While we have become familiar with the link between DNA methylation and disease, an exciting epigenetic editing study now reports how DNA methylation contributes to transgenerational epigenetic inheritance in mammals and influences disease-associated traits across generations!
In their previous study, a talented team led by Juan Carlos Izpisua Belmonte at the Salk Institute for Biological Studies employed epigenetic editing tools to show the induction and maintenance of de novo methylation at a targeted CpG island (CGI) in human pluripotent stem cells. Their current follow-up study used these editing tools to next generate DNA methylation-edited mouse embryonic stem cells (mESCs) and mice to explore the in vivo transgenerational epigenetic inheritance of CGI DNA methylation in mammals. Notably, their approach also involves removing the DNA methylation-inducing (CpG-free) cassette by the PiggyBac transposase, which demonstrates the stable nature of the induced DNA methylation.
Let’s hear from Takahashi and colleagues on how epigenetic engineering tools made this CGI-based study go transgenerational:
- The targeted integration of CpG-free DNA using CRISPR/Cas9-technology induces the de novo methylation of Ankrd26 and Ldlr gene CGI in mESCs by disrupting the methylation-blocking machinery
- The induction of DNA methylation at these CGIs causes gene repression (Ankrd26 or Ldlr loss generally results in obesity or hypercholesterolemia but does not affect mouse viability/fertility)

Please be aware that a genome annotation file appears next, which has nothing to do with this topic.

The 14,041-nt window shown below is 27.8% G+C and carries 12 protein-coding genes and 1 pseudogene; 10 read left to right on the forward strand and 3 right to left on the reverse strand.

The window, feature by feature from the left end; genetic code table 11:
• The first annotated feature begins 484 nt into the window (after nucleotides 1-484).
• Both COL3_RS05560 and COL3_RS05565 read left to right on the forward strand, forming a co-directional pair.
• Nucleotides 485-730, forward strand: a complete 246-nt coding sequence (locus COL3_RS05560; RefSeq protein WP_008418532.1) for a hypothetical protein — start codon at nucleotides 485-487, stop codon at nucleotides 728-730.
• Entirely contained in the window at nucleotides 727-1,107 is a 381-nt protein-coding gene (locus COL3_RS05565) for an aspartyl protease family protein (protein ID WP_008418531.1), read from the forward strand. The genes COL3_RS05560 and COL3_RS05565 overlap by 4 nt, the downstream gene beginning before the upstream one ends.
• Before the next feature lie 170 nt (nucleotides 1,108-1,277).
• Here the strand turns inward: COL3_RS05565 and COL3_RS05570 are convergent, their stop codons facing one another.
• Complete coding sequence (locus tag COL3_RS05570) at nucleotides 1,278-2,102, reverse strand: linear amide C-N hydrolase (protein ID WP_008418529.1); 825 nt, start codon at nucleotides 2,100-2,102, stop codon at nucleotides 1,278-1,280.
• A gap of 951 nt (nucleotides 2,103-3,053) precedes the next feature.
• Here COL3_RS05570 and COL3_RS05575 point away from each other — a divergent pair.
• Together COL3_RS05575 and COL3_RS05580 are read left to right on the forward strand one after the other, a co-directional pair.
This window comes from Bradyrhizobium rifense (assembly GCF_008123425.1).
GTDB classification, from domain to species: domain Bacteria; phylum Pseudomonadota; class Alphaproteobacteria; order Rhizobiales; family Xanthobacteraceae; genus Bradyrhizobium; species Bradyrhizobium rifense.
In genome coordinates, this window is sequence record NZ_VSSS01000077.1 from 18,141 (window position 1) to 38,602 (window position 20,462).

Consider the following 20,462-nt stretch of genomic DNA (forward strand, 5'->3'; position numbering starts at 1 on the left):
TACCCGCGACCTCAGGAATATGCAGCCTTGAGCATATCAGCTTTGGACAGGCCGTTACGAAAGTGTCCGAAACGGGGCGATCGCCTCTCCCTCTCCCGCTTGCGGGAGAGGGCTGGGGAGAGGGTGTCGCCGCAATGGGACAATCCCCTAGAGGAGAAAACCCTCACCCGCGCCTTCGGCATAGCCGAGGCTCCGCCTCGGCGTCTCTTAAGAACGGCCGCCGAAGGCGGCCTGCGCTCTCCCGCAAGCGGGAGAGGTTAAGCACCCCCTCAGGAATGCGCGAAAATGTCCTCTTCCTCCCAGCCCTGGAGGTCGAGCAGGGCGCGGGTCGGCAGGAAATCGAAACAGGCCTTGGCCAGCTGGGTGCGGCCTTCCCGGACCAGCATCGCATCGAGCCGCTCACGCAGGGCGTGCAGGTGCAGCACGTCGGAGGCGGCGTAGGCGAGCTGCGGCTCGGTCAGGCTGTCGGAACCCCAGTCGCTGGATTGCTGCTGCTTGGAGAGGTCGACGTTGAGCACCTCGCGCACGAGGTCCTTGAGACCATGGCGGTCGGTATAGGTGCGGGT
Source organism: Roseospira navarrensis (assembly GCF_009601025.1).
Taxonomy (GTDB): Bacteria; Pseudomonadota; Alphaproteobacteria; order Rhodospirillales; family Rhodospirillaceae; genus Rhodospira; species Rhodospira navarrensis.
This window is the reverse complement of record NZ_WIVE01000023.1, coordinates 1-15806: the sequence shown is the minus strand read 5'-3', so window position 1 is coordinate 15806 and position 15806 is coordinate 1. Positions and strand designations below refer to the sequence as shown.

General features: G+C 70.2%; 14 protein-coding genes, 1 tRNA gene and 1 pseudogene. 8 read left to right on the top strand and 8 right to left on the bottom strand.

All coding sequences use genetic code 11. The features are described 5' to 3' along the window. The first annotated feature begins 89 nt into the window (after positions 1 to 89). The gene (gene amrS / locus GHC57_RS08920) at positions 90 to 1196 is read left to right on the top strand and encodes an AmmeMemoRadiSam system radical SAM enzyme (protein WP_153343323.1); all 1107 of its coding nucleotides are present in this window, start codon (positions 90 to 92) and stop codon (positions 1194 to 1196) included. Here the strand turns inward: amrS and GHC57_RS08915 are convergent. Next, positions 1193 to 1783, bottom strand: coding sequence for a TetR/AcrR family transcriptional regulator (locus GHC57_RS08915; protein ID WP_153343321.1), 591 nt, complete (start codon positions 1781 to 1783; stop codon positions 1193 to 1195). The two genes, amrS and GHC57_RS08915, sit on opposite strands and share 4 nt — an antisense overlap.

- Microinjection of DNA methylation-edited mESCs into eight-cell stage embryos supports the development of DNA methylation-edited mice (Ankrd2 mice and Ldlr mice) that maintain the DNA methylation profile of mESCs
- The associated gene silencing also induces gene-specific phenotypic effects (obesity/hypercholesterolemia)
- Fascinatingly, the induced DNA methylation of CGIs undergoes stable inheritance by subsequent generations of Ankrd26 and Ldlr mice through both paternal and maternal germ lines until F4 and F6, respectively
- The stable inheritance of DNA methylation also supports the transmission of abnormal phenotypes across generations
- The transmission of gene silencing, a closed chromatin state, and obese phenotypes occurs until F3 in Ankrd26 mice, and the transmission of gene silencing and hypercholesterolemia occurs until F3 of Ldlr mice
- The DNA methylation levels observed at CGIs before global epigenetic reprogramming in parental primordial germ cells in vivo become reestablished in Ankrd2/Ldlr mouse embryos at the post-implantation epiblast stage, resulting in the transmission of CGI methylation to offspring
These findings put the role of DNA methylation in transgenerational epigenetic inheritance in mammals on a firm footing moving forward and suggest that further research will help to create diagnostic tools, estimate disease risk, and even prevent hereditary human disease; however, a fuller description of mechanistic details will require further experimentation.
See how CGI DNA methylation helps mammals transmit epigenetic information down the generations in Cell, February 2023.